Zoccole v. R. - FCA: “Connecting factors” test determines whether income from Reserve

Zoccole v. R. - FCA:  “Connecting factors” test determines whether income from Reserve


Zoccole v. Canada  (November 18, 2015 – 2015 FCA 258, Dawson (author), Ryer, Webb JJ.A.).

Précis:   This was an appeal from a Tax Court decision blogged earlier on this site under the name  Baldwin v. The Queen, 2014 TCC 284.  The case dealt with the appellants’ claim to an exemption under paragraph 87(a)(b) of the Indian Act in respect of income earned on a Reserve.  The Tax Court held that the income in question was not connected with a reserve and dismissed the appeals.  Three of the appellants appealed to the Federal Court of Appeal.

The Court held that the Tax Court had correctly applied the “connecting factors” test.  The appeals were dismissed from the bench with one set of costs.

Decision:   The appellant argued that the salaries in questions were debts situate on a reserve.  In the alternative they argued that the Tax Court Judge misapplied the “connecting factors” test.

[3]               The appellants raise a number of issues in these appeals. The essence of their submissions is that the salaries owed to them are a simple debt; the situs of the debt must be determined in accordance with the common law principle that such a debt is situated at the location of the employer. Here, Native Leasing Services is located on the Six Nations of the Grand River Nation Reserve, and in the present case, following the decision of the Supreme Court of Canada in Nowegijick v. The Queen, [1983] 1 S.C.R. 29, this is determinative with respect to the location of the appellants’ employment income.

[4]               In the alternative, in the event of ambiguity about the application of this common law principle, other connecting factors may be considered to locate the situs of the appellants’ employment income, but the Judge erred in the application of those factors.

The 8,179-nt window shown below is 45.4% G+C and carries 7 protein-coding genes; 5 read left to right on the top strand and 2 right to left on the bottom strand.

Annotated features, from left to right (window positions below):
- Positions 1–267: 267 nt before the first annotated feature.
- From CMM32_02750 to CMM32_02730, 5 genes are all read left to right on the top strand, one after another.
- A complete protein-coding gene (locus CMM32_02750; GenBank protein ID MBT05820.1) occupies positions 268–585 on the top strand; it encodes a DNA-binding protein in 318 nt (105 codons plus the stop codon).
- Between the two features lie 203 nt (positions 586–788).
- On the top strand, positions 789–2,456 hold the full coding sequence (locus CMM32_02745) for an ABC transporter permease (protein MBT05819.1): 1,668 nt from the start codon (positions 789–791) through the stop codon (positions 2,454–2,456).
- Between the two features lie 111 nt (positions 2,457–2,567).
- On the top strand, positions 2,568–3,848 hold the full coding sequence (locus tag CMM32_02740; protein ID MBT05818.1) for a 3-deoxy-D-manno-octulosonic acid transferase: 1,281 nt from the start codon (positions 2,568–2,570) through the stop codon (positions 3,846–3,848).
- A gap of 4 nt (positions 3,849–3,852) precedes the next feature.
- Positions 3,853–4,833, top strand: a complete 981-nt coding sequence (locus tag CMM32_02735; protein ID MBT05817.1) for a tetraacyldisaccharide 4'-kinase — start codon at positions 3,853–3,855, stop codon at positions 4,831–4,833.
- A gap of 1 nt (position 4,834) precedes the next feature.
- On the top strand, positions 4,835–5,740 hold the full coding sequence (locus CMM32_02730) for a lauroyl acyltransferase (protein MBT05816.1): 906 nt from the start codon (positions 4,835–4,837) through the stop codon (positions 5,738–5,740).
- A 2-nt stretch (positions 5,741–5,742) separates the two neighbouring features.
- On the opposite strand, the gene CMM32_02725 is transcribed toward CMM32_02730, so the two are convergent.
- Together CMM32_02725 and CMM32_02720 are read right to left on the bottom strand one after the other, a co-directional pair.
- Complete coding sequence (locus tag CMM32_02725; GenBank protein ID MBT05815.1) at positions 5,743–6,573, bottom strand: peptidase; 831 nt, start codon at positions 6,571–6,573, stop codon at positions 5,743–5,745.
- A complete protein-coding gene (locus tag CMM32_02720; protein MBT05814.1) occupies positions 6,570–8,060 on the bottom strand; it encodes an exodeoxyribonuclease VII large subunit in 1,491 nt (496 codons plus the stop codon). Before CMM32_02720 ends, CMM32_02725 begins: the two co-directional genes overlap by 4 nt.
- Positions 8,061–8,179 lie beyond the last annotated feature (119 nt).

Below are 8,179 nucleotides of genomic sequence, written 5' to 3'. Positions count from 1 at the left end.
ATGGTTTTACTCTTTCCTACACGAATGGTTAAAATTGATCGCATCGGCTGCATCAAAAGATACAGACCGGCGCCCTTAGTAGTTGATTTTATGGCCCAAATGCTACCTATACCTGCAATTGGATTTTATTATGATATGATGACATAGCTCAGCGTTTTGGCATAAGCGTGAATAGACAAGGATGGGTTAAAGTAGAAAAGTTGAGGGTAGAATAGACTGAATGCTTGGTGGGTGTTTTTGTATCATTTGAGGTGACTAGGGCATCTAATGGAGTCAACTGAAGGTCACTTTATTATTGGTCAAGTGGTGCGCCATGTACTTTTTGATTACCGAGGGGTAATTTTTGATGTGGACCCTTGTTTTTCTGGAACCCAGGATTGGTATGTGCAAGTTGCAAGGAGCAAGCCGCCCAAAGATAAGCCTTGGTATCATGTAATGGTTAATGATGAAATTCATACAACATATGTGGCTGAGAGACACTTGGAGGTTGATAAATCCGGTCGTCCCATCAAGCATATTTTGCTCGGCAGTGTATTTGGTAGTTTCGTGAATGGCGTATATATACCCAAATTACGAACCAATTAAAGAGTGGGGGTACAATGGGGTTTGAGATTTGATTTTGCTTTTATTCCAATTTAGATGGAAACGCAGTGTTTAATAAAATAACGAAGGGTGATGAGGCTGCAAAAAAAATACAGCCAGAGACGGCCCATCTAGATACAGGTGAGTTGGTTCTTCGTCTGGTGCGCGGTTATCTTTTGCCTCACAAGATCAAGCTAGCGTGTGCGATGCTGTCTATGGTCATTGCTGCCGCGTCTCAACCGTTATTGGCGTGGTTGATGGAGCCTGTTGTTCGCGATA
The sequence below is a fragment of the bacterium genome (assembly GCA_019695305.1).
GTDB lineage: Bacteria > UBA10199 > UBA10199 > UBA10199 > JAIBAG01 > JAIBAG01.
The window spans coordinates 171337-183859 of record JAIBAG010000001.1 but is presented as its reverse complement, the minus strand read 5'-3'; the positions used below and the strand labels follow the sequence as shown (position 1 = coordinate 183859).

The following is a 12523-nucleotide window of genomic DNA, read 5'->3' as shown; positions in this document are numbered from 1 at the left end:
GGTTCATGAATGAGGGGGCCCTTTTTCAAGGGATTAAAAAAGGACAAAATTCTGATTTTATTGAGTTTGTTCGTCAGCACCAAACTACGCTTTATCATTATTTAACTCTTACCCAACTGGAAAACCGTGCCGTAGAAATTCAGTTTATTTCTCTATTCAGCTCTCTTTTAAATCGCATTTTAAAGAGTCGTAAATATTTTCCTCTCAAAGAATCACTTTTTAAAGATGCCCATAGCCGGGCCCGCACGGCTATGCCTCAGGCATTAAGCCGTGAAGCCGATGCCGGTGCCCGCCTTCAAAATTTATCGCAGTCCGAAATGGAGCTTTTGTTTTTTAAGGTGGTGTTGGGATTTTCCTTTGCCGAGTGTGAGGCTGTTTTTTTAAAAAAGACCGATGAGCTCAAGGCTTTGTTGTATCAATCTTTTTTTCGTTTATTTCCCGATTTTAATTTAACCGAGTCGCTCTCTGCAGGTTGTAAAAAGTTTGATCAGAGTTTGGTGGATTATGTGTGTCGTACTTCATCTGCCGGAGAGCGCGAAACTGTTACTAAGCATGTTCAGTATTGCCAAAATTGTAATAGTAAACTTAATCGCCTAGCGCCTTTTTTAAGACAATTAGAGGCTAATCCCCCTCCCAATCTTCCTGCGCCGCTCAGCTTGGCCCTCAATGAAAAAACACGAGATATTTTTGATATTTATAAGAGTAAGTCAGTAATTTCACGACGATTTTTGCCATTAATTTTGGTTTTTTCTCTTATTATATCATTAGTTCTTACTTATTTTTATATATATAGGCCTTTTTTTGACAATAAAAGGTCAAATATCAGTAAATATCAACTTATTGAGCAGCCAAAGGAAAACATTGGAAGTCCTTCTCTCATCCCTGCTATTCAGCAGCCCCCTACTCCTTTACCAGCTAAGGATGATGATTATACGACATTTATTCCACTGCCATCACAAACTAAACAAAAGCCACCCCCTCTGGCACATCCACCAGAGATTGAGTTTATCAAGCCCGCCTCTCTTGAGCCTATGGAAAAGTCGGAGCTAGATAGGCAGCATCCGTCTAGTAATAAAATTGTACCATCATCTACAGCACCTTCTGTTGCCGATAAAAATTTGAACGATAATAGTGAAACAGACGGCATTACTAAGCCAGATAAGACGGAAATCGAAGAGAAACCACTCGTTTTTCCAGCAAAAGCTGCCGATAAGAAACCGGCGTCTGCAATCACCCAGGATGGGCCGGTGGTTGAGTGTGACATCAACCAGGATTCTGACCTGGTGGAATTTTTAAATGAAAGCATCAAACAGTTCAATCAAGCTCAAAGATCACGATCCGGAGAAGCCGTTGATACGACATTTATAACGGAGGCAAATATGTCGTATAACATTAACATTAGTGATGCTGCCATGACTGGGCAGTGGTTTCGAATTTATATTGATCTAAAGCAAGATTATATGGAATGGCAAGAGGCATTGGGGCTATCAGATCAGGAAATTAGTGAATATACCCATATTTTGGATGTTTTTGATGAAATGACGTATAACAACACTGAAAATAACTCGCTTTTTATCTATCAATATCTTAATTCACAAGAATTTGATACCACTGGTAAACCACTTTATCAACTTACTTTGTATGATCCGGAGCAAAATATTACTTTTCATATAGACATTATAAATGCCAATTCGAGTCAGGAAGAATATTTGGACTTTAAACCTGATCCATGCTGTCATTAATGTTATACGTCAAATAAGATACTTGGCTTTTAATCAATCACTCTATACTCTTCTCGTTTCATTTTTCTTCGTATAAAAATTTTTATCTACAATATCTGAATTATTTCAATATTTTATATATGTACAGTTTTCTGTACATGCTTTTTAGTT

The Federal Court of Appeal held that the Tax Court had not erred in applying the “connecting factors” test:

[5]               In Horn v. Canada (Minister of National Revenue), 2008 FCA 352, 302 D.L.R. (4th) 472, a case concerning other employees of Native Leasing Services, this Court held that the “connecting factors” test should be applied to determine where employment income is situated. See also: Kelly v. Canada, 2013 FCA 171, 446 N.R. 339, and Pilfold Estate v. Canada, 2014 FCA 97, 459 N.R. 159. The appellants have not shown these decisions to be manifestly wrong.

[6]               Additionally, by analogy, in Bastien Estate v. Canada, 2011 SCC 38, [2011] 2 S.C.R. 710, the Supreme Court applied the “connecting factors” test to determine the location of interest income.

[7]               It follows that the Judge did not err in law by applying the “connecting factors” test to determine whether the appellants’ salaries were property “situated on a reserve”. Nor have the appellants established that the Judge made any palpable and overriding error in the application of the “connecting factors” test to the evidence before her. While the appellants may wish that the Judge had weighed the factors differently, they have not demonstrated any palpable and overriding error in her appreciation of the evidence or the weight she gave to each connecting factor.

As a result the appeals were dismissed from the bench with one set of costs.